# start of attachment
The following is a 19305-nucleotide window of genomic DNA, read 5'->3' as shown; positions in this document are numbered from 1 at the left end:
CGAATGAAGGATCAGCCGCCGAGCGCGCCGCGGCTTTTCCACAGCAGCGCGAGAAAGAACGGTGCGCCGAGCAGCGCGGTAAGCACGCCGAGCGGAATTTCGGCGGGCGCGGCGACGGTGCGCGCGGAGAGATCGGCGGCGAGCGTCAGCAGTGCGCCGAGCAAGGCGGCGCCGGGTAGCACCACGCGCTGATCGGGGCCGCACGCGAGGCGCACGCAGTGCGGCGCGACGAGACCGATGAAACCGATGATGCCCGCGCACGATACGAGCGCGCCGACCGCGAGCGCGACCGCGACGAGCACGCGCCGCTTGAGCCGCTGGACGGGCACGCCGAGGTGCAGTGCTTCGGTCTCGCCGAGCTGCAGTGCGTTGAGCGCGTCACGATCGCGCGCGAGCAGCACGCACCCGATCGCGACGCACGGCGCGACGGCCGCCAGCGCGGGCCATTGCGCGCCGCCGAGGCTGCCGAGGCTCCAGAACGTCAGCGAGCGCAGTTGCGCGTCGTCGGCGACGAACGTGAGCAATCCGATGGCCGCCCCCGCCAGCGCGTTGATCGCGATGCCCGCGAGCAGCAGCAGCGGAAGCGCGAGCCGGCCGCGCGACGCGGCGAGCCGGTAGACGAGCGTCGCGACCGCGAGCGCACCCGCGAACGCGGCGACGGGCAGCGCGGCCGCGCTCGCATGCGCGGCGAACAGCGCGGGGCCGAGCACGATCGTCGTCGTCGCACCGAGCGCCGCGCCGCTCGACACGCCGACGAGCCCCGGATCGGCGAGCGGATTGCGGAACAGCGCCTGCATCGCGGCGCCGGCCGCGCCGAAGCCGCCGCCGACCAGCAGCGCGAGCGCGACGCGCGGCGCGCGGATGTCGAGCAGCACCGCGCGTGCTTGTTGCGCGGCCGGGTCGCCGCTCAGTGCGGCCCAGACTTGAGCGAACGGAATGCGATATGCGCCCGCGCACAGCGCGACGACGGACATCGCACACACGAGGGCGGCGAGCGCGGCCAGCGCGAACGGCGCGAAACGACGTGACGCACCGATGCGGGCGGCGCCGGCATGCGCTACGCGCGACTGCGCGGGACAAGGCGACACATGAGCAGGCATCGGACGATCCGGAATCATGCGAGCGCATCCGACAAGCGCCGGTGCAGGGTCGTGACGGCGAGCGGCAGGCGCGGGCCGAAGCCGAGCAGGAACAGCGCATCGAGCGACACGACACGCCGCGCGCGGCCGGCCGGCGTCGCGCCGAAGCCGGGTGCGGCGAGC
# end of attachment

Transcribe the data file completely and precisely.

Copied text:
The following is a 19305-nucleotide window of genomic DNA, read 5'->3' as shown; positions in this document are numbered from 1 at the left end:
CGAATGAAGGATCAGCCGCCGAGCGCGCCGCGGCTTTTCCACAGCAGCGCGAGAAAGAACGGTGCGCCGAGCAGCGCGGTAAGCACGCCGAGCGGAATTTCGGCGGGCGCGGCGACGGTGCGCGCGGAGAGATCGGCGGCGAGCGTCAGCAGTGCGCCGAGCAAGGCGGCGCCGGGTAGCACCACGCGCTGATCGGGGCCGCACGCGAGGCGCACGCAGTGCGGCGCGACGAGACCGATGAAACCGATGATGCCCGCGCACGATACGAGCGCGCCGACCGCGAGCGCGACCGCGACGAGCACGCGCCGCTTGAGCCGCTGGACGGGCACGCCGAGGTGCAGTGCTTCGGTCTCGCCGAGCTGCAGTGCGTTGAGCGCGTCACGATCGCGCGCGAGCAGCACGCACCCGATCGCGACGCACGGCGCGACGGCCGCCAGCGCGGGCCATTGCGCGCCGCCGAGGCTGCCGAGGCTCCAGAACGTCAGCGAGCGCAGTTGCGCGTCGTCGGCGACGAACGTGAGCAATCCGATGGCCGCCCCCGCCAGCGCGTTGATCGCGATGCCCGCGAGCAGCAGCAGCGGAAGCGCGAGCCGGCCGCGCGACGCGGCGAGCCGGTAGACGAGCGTCGCGACCGCGAGCGCACCCGCGAACGCGGCGACGGGCAGCGCGGCCGCGCTCGCATGCGCGGCGAACAGCGCGGGGCCGAGCACGATCGTCGTCGTCGCACCGAGCGCCGCGCCGCTCGACACGCCGACGAGCCCCGGATCGGCGAGCGGATTGCGGAACAGCGCCTGCATCGCGGCGCCGGCCGCGCCGAAGCCGCCGCCGACCAGCAGCGCGAGCGCGACGCGCGGCGCGCGGATGTCGAGCAGCACCGCGCGTGCTTGTTGCGCGGCCGGGTCGCCGCTCAGTGCGGCCCAGACTTGAGCGAACGGAATGCGATATGCGCCCGCGCACAGCGCGACGACGGACATCGCACACACGAGGGCGGCGAGCGCGGCCAGCGCGAACGGCGCGAAACGACGTGACGCACCGATGCGGGCGGCGCCGGCATGCGCTACGCGCGACTGCGCGGGACAAGGCGACACATGAGCAGGCATCGGACGATCCGGAATCATGCGAGCGCATCCGACAAGCGCCGGTGCAGGGTCGTGACGGCGAGCGGCAGGCGCGGGCCGAAGCCGAGCAGGAACAGCGCATCGAGCGACACGACACGCCGCGCGCGGCCGGCCGGCGTCGCGCCGAAGCCGGGTGCGGCGAGC